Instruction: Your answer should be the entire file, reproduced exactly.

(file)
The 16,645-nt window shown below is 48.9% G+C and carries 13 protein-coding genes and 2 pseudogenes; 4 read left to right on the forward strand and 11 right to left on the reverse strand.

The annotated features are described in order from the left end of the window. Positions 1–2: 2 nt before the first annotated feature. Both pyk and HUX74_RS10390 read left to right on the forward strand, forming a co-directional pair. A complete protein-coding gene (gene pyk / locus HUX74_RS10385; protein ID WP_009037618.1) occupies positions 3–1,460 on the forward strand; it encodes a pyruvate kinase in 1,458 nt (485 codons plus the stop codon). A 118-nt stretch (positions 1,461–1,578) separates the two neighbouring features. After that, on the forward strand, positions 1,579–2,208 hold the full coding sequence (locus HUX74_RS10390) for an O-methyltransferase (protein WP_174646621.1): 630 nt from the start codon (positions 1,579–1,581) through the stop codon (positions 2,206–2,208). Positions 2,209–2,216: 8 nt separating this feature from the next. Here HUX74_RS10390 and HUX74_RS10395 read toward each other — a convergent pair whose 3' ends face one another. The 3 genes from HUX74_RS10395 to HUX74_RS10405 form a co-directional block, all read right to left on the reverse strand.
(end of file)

The 16,645-nt window shown below is 48.9% G+C and carries 13 protein-coding genes and 2 pseudogenes; 4 read left to right on the forward strand and 11 right to left on the reverse strand.

The annotated features are described in order from the left end of the window. Positions 1–2: 2 nt before the first annotated feature. Both pyk and HUX74_RS10390 read left to right on the forward strand, forming a co-directional pair. A complete protein-coding gene (gene pyk / locus HUX74_RS10385; protein ID WP_009037618.1) occupies positions 3–1,460 on the forward strand; it encodes a pyruvate kinase in 1,458 nt (485 codons plus the stop codon). A 118-nt stretch (positions 1,461–1,578) separates the two neighbouring features. After that, on the forward strand, positions 1,579–2,208 hold the full coding sequence (locus HUX74_RS10390) for an O-methyltransferase (protein WP_174646621.1): 630 nt from the start codon (positions 1,579–1,581) through the stop codon (positions 2,206–2,208). Positions 2,209–2,216: 8 nt separating this feature from the next. Here HUX74_RS10390 and HUX74_RS10395 read toward each other — a convergent pair whose 3' ends face one another. The 3 genes from HUX74_RS10395 to HUX74_RS10405 form a co-directional block, all read right to left on the reverse strand.